This is a continuation of my previous article regarding class d amp using 555 timer chip. Looking back to several schematics on that article, some of you may wonder why I include another 555 as U2 in the drawing. The main purpose of this U2 is to establish constant frequency trigger on pin 2 of U1 in such a way of maintaining stable PWM carrier frequency during audio input modulation.
Schematic of dual 555 circuit
Dual 555 circuit. It is sometimes necessary to tweak the resistance of resistors slightly different from their LT spice model circuit. Oh well
By scrutinizing the behavior of the circuit in LT spice simulator, and listening to their sound thru the breadboard circuit layout, the sound is good and clean. Of course there are some interesting ways in doing this but the most interesting thing for me to satisfy my curiosity is to try to use U1 alone without the trigger U2 to conserve space and cost to the lowest value as possible. In this case, by feeding back the output pin 3 to the RC time network on pin 6 & 2 the resulting switching mode is astable with 50% duty cycle. I tried to apply music to pin 5 as usual but noticed a distorting sound even at lower volume settings.
Oscillating frequency of the circuit at 240khz
Single 555 timer with added 2N3904
Fig. 1 Schematic of 555 circuit with negative FB added. Please take note that 2N3904 varies on their hfe depending on it’s production binning. So you may get different sound quality due to this variations. Better opt for opamp if you want.
By implementing negative feedback thru the help of 2N3904 transistor to self bias it in a conventional way, (see fig. 1) the resulting sound was so good that it seems better than the sound produced by using 2 chips. Why? Well, I don’t have specific answer for this question at the moment and by observing the behavior of the waveforms while the circuit is being modulated reveals a mixture of PWM and FM at the same time. It is quite surprising for me to hear a music in class d amp having a mixture of PWM with FM owing to the fact that most of my class d design works are always time based as opposed to self oscillating approach. I think class d amp design based in self oscillating mode experience the same thing like this which makes it (self oscillating) more favored my most audiophiles. More circuits to follow.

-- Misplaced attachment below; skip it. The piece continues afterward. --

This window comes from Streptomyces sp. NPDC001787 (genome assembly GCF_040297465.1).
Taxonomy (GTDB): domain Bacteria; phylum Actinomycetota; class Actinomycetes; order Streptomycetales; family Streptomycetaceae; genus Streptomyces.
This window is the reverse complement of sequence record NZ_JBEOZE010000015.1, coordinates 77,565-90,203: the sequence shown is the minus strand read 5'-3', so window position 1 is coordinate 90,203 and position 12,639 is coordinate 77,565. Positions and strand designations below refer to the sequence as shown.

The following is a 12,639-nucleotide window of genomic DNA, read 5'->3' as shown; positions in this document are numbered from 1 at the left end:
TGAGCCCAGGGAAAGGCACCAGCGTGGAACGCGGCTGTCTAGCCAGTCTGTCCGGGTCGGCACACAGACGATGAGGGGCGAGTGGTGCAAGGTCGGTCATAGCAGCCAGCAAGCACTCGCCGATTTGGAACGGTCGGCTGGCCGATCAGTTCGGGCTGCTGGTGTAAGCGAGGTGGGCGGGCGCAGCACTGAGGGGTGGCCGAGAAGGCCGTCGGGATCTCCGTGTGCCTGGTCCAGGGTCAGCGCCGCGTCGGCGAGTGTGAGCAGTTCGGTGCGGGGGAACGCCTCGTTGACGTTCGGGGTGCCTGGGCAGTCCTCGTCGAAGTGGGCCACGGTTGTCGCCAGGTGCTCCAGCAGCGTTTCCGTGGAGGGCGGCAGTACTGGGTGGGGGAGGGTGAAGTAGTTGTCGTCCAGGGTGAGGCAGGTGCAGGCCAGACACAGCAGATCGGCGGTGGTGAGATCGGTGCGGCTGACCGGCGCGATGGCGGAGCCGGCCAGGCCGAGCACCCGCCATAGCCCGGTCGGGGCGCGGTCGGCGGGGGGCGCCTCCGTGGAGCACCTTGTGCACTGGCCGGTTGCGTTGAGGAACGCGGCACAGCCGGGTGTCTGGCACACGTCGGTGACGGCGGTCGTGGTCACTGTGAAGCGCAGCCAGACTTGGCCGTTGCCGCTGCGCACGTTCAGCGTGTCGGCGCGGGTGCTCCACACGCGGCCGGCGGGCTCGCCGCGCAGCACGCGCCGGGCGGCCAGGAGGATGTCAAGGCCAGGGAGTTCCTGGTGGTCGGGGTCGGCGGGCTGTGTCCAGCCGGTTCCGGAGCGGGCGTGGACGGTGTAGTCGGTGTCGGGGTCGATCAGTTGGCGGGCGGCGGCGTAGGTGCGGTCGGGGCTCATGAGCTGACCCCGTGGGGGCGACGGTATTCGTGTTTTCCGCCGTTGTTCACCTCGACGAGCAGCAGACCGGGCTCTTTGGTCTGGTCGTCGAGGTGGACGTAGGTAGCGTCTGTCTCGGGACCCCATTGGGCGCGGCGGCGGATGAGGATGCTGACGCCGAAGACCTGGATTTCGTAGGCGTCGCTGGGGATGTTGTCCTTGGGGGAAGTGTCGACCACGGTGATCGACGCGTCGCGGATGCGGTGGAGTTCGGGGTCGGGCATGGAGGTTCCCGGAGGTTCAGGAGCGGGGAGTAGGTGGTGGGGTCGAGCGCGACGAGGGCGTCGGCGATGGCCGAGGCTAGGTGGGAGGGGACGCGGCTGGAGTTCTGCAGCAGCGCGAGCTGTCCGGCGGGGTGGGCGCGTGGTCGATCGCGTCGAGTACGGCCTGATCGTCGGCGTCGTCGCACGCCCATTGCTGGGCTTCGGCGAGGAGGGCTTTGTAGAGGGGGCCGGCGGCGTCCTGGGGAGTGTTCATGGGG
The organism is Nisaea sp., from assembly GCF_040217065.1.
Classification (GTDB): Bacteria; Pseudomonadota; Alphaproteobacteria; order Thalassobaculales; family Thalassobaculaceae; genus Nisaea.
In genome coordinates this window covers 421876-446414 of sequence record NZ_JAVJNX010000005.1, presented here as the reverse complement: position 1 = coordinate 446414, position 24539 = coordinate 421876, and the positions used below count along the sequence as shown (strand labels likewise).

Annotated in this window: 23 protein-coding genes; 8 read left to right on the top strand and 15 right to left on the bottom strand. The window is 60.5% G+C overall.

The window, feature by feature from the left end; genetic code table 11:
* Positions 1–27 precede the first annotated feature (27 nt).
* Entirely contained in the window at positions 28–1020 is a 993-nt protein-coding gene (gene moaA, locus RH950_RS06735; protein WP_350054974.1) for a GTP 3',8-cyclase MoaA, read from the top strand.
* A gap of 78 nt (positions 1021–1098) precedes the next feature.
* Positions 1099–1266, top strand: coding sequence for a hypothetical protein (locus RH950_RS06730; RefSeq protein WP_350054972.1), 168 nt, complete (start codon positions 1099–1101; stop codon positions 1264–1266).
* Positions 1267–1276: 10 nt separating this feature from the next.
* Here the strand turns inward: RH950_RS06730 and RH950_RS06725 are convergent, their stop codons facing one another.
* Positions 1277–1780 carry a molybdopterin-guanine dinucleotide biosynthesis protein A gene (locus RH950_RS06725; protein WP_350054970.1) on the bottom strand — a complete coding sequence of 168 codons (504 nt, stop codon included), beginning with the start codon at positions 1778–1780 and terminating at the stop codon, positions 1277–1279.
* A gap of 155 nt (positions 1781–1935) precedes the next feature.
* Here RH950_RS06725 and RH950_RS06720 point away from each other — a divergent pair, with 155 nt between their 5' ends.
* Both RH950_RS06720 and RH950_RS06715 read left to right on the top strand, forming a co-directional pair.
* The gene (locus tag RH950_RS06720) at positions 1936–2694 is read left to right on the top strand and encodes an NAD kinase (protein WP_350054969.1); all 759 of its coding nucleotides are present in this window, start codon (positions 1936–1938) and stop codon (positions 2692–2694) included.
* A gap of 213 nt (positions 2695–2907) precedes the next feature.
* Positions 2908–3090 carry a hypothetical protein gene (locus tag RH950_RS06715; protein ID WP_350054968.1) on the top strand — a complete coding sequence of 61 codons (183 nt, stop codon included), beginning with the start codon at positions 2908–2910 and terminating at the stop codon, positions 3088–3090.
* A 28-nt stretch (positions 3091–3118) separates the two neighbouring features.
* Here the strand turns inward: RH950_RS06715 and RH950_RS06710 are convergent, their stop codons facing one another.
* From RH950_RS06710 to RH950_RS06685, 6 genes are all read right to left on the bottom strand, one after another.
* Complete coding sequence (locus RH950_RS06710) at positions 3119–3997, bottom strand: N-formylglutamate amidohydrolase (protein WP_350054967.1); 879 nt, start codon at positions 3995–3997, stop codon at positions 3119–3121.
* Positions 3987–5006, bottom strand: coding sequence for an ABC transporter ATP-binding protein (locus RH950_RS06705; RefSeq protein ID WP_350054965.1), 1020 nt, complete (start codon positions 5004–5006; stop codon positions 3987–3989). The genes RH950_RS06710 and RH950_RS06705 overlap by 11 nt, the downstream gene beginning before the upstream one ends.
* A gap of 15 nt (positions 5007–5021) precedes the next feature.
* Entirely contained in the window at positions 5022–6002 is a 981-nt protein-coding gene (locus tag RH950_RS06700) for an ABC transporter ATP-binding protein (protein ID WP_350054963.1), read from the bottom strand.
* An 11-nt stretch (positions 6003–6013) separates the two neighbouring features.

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3 thoughts on “Class D amp made easy with 555 timer IC”
Is it possible to use the output of the 555 to drive a pair of ‘fets for higher output capability? I did toy around with the basic 555 astable circuit with audio input on pin 5 and it didn’t sound all that bad, but i got stuck after adding the FET – i got tons of DC offset on the output, and adding a capacitor in series to remove it messes up the sound.
I’m more of a class A/AB audio guy so i have to ask – will using two fets with +/- power supply (like class AB) get rid of the offset? Any calculations? I know how to calculate class A and AB amps with bipolar transistors but don’t know much about mosfets.
To avoid DC offset, you have to make sure output at pin 3 is at 50% duty cycle.That’s half of VCC on your DMM. If its not, you have to tweak the voltage at pin 5, thats collector voltage of 2N3904 and tweak R5 and R2 to accomplish this. To amplify this you have insert dead time generator before fet driver to avoid cross conduction. I’m preparing additional circuit regarding this article to avoid DC offset and cross conduction soon.
I know I´m a bit late, but how would the solution with the opamp look like? I have tried a few methods but I can´t seem to get it to work.